The bill will prohibit biological males from participating in women’s sports at the collegiate level, regardless of that individual’s gender identity.
“Last session, Texas reaffirmed our commitment to protecting girls’ opportunities in public schools,” Swanson said in a press release. “The exceptional young women competing at the college level should have that same protection.
The bill she intends to file closely models HB 25, the “Save Girl’s Sports Act.” She authored and passed this legislation last year to prevent biological men from participating in women’s sports from the 7th to 12th grades.
The issue of transgender involvement in women’s sports has been a hot-button issue recently. Swanson and Rep. Brian Harrison (R-Midlothian) wrote a letter last month to U.S Department of Education (DOE) Secretary Miguel Cardona opposing proposed rule changes to Title IX.
Title IX, the landmark achievement of the 1972 Education Amendments, reads, “No person in the United States shall, on the basis of sex, be excluded from participation in, be denied the benefits of, or be subjected to discrimination under any education program or activity receiving Federal financial assistance.”
The changes would expand the definition of sex to include gender identity and sexual orientation.
The department said that under this change, “They would make clear that preventing someone from participating in school programs and activities consistent with their gender identity would cause harm in violation of Title IX.”
Harrison and Swanson believe that these rule changes are an attempt to circumvent state laws like Swanson’s “Save Girls Sports Act.”
They wrote in their letter, “The new definition would require any K-12 school, college, or university receiving direct or indirect federal funding to open any sex-separated space, program, or offering to someone who is biologically of the opposite sex.”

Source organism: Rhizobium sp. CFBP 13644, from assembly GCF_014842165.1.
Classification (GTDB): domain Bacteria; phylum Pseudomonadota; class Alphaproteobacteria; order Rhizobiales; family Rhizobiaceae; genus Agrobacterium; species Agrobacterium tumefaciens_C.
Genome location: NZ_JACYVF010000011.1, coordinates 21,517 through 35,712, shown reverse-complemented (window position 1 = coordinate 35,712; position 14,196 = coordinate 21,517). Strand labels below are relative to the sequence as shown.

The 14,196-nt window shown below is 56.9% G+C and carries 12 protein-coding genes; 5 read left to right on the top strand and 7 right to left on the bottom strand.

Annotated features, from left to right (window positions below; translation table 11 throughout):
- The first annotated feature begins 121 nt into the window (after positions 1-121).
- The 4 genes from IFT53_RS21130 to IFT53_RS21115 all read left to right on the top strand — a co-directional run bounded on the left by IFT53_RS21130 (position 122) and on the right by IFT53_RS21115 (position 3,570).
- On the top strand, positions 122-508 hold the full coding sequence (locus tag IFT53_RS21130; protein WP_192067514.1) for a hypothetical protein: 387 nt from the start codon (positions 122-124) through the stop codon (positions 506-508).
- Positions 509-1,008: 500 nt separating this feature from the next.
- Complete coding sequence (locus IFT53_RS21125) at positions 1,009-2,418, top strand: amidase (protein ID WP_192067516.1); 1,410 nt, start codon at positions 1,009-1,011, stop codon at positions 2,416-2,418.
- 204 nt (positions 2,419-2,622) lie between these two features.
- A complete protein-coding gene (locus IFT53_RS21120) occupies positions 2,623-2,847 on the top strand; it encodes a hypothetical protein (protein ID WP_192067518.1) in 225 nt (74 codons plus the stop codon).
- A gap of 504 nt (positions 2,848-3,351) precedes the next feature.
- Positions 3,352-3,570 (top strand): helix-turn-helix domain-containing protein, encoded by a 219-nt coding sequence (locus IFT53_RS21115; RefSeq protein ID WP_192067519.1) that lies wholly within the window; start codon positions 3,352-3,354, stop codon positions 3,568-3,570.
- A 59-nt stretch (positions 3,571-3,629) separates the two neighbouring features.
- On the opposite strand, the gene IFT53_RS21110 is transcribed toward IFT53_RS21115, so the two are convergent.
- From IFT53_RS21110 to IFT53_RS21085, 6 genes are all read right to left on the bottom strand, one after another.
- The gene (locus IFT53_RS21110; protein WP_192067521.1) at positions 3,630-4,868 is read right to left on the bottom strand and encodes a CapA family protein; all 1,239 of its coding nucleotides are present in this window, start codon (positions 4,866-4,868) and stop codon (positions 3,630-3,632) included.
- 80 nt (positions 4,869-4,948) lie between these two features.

Interestingly, the rule changes do not explicitly mention the issue of sports.
Texas also is not the only state to pursue legislation similar to Swanson’s; there are 14 others with laws prohibiting biological males from participating in women’s sports.
Additionally, there have already been legal challenges to the proposed Title IX changes. Twenty states sued the Biden administration and the DOE over them, but Texas was not involved with this lawsuit.
In July, a federal judge temporarily halted the guidance from taking effect in those 20 states.
“We are thankful the Court put a stop to it, maintained the status quo…and reminded the federal government it cannot direct its agencies to rewrite the law,” Tennessee Attorney General Jonathan Skrmetti said in a statement following the decision.
This situation will continue to develop into next year and beyond as states like Texas and all those who currently have laws regarding this issue continue to fight against the DOE and the Biden administration.
Swanson’s bill will be eligible to be filed on November 14, 2022.
Disclosure: Unlike almost every other media outlet, The Texan is not beholden to any special interests, does not apply for any type of state or federal funding, and relies exclusively on its readers for financial support. If you’d like to become one of the people we’re financially accountable to, click here to subscribe.
Hudson Callender is a reporter for The Texan and a lifelong resident of San Antonio, Texas. Hudson recently graduated cum laude from Trinity University with majors in Economics and Political Science, and loves to study ancient history. Hudson is also an avid mountaineer, backpacker, and paddler, often leading trips to remote wilderness areas. Outside of his love for nature, history, and Lone Star beer, Hudson spends his weekends arguing with his friends about football, and will always stick up for the Baylor Bears, Dallas Cowboys, and San Antonio Spurs.